This was really a walk of two halves with most of my record of the walk, photos and recordings, occurring between our start at Charlestown and the ferry quay at Fowey. From Polruan to the end I think we were distracted by events and so I took few photos of that stretch and recorded little of our progress.
We had a world record start time of 9.15am as we are so much closer to home. We had finished the last walk by exploring the NCI lookout ..
…and visitor centre, so we headed straight off.
The day started beautifully warm as we worked our way through the Carlyon Bay complex. This involves the hotel itself with the golf course and beach facilities (if you can call them that).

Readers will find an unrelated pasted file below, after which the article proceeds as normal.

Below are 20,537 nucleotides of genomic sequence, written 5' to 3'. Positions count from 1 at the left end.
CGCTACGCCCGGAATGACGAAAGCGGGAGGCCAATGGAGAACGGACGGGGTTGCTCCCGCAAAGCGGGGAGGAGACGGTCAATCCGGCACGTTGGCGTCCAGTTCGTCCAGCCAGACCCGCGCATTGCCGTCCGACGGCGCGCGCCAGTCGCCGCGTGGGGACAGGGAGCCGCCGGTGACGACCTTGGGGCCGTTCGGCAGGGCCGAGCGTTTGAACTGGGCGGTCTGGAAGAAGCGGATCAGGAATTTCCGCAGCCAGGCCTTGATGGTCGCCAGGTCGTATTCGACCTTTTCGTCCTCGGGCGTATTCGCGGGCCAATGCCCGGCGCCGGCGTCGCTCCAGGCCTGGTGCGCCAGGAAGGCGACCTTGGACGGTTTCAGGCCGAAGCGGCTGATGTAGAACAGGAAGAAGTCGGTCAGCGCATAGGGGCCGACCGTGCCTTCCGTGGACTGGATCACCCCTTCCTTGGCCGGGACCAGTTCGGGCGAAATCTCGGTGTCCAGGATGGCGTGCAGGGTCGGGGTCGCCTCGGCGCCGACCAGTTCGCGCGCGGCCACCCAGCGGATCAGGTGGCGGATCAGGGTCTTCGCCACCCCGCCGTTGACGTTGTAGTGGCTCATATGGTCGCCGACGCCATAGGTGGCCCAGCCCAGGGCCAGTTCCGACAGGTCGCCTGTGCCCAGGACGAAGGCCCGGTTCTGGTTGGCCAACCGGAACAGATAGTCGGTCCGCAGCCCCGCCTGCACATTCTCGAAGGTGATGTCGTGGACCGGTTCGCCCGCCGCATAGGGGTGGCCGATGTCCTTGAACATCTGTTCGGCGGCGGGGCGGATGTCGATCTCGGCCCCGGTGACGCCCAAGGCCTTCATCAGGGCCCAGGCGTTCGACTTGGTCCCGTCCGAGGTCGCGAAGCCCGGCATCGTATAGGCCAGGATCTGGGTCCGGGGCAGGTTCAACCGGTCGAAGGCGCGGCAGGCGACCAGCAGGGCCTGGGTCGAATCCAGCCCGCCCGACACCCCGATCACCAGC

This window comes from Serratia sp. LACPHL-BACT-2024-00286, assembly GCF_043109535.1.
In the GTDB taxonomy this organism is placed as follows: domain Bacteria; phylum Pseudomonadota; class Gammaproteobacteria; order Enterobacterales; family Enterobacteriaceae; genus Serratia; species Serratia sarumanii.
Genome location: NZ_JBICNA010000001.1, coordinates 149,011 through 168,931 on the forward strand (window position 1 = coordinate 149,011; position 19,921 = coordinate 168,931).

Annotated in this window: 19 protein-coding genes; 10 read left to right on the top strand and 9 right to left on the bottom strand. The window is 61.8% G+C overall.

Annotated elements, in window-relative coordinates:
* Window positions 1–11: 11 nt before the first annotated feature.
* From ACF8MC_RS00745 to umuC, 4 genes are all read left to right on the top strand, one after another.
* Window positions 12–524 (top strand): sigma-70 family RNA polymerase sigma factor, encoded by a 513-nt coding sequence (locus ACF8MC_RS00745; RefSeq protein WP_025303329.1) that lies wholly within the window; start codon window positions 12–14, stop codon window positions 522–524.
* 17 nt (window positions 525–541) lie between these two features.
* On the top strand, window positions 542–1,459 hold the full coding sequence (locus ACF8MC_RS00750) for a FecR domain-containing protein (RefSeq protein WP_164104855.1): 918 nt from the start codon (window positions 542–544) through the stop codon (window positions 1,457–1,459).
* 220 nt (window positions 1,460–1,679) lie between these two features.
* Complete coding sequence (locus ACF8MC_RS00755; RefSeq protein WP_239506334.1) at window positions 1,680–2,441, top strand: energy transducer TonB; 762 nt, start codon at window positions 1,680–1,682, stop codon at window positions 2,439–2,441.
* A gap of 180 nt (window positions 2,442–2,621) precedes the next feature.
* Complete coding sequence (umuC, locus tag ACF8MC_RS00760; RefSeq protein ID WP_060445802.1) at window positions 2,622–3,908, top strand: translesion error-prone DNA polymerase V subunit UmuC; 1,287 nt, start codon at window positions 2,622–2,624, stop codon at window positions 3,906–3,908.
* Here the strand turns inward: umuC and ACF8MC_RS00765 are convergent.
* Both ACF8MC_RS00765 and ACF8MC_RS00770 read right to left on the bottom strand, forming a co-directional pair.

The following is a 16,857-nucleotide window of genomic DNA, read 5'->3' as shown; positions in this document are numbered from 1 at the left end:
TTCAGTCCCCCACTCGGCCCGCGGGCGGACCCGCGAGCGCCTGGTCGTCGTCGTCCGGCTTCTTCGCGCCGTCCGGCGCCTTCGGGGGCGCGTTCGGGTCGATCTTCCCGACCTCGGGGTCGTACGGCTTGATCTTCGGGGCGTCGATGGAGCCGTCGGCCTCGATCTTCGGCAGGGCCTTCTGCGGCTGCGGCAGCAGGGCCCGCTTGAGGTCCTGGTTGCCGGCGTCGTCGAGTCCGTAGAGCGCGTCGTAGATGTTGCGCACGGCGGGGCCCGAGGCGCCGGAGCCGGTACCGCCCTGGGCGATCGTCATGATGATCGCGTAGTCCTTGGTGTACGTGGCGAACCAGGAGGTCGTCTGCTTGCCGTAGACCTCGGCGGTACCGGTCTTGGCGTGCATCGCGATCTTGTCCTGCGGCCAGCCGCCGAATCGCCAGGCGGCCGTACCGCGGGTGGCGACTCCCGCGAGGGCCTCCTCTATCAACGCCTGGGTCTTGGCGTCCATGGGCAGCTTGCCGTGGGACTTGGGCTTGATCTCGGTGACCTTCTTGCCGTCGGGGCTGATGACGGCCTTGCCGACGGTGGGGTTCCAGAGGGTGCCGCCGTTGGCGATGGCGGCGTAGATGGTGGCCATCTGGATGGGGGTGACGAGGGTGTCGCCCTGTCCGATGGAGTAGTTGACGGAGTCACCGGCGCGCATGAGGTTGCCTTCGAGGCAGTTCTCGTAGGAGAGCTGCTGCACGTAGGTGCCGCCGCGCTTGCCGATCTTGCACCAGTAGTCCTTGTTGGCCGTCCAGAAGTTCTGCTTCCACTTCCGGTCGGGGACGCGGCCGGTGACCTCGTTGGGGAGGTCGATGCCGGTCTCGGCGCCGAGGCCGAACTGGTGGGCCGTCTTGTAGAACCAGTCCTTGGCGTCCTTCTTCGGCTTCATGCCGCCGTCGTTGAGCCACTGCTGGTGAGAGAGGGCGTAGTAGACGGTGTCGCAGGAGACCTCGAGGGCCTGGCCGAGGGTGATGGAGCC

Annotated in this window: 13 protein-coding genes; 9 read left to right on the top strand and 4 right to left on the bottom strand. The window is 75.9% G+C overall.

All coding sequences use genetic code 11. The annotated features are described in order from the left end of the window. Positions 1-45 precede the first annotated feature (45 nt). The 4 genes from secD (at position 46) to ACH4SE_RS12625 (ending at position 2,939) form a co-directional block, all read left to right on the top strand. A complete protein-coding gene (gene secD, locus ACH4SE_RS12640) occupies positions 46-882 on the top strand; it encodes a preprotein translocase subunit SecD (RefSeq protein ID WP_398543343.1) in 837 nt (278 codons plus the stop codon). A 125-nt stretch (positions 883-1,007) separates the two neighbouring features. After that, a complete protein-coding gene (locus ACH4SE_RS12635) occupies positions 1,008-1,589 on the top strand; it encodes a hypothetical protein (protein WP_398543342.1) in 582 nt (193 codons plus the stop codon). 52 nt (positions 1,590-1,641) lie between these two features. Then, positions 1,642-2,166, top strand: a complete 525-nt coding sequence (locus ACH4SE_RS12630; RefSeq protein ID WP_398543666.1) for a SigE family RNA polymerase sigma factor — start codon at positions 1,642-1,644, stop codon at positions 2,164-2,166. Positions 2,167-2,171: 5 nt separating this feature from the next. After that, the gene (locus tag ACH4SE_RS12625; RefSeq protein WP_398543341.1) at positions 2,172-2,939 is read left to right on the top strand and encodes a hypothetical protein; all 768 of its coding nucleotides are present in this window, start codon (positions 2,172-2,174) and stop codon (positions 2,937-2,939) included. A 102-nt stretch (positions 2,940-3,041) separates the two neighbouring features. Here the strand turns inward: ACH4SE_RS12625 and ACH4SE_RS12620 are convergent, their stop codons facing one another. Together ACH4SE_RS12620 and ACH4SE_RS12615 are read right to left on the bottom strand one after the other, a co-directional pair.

It’s difficult to tell what’s happening on the beach. It’s a beautiful stretch of golden sands marred by abandoned containers, areas cordoned off by Herris fencing and half finished brick walls.
It’s well-known that there has been huge controversy about the Carlyon Bay development over the years which has delayed the plans for some sort of sophisticated hotel and leisure park all along this beach. The Carlyon Bay web site implies that it is much further ahead than the reality suggests. We were surprised that the nearby car park would give people easy access to the beach which is just an eyesore at the moment.
The coast path takes you right alongside, in and out of, the Carlyon Bay golf course ( which looks like a good course – but what do we know!) and continues right up to the start of the old china clay workings in Par.